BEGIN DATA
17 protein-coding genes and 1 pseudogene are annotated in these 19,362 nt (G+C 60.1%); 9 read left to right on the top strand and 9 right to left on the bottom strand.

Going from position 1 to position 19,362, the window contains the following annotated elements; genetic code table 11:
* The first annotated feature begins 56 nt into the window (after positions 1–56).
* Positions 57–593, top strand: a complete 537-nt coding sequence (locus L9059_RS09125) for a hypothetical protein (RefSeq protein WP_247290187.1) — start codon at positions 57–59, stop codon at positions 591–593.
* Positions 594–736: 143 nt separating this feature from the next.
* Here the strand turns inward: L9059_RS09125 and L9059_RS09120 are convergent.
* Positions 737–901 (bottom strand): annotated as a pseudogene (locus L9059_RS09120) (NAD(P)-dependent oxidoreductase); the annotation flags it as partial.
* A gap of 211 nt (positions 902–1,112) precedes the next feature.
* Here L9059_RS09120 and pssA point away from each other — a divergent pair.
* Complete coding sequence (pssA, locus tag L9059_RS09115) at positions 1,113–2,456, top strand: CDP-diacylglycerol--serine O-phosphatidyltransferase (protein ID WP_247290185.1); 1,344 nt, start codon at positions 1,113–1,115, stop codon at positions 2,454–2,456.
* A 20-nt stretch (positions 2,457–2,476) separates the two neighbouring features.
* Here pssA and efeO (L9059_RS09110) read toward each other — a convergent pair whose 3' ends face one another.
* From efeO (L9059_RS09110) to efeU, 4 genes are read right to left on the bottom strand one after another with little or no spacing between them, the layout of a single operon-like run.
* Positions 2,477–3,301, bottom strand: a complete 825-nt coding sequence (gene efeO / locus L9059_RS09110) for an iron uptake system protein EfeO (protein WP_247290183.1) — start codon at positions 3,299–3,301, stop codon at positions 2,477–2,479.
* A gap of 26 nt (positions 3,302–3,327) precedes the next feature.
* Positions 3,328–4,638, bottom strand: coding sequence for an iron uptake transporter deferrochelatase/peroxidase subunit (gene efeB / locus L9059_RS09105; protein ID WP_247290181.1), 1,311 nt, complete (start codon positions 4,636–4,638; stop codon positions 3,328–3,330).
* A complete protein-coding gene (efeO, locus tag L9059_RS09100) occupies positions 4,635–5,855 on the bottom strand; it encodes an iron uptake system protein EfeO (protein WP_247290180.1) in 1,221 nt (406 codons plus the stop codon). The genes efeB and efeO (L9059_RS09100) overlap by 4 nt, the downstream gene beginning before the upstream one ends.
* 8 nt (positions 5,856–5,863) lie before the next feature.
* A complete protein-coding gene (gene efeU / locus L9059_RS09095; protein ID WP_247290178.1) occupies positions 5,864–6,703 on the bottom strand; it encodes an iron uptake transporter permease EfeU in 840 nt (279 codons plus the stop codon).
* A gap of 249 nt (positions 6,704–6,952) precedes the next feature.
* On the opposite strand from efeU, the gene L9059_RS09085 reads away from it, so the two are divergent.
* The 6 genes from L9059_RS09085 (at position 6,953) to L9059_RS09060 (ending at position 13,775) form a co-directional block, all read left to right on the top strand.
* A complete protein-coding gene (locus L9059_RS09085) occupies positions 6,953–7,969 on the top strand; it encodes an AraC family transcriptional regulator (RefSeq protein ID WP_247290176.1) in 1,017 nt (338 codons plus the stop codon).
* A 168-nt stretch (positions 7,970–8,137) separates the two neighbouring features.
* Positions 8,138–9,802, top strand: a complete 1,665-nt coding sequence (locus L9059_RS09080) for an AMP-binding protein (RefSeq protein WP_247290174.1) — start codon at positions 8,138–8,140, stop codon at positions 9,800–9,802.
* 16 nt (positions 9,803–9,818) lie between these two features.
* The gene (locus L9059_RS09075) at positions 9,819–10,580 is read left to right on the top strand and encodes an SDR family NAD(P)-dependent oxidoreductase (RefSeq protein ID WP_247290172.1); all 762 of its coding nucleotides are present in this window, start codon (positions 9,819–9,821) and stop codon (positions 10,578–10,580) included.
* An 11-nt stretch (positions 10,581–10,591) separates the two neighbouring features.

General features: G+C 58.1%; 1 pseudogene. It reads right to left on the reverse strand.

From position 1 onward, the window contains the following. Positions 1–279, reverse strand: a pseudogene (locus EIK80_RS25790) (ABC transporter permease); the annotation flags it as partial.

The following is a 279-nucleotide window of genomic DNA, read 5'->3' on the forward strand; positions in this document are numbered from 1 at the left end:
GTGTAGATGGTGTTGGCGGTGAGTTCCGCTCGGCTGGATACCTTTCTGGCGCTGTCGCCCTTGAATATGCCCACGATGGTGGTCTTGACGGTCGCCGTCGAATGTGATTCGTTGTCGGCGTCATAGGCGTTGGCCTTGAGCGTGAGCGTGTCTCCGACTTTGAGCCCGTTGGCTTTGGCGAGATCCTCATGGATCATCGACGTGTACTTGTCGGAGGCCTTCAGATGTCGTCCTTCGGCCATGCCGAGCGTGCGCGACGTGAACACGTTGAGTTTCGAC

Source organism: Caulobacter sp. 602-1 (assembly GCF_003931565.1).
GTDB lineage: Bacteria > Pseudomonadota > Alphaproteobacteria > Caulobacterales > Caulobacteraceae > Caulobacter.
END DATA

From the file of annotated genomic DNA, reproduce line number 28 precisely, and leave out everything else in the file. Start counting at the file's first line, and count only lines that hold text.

* An 11-nt stretch (positions 10,581–10,591) separates the two neighbouring features.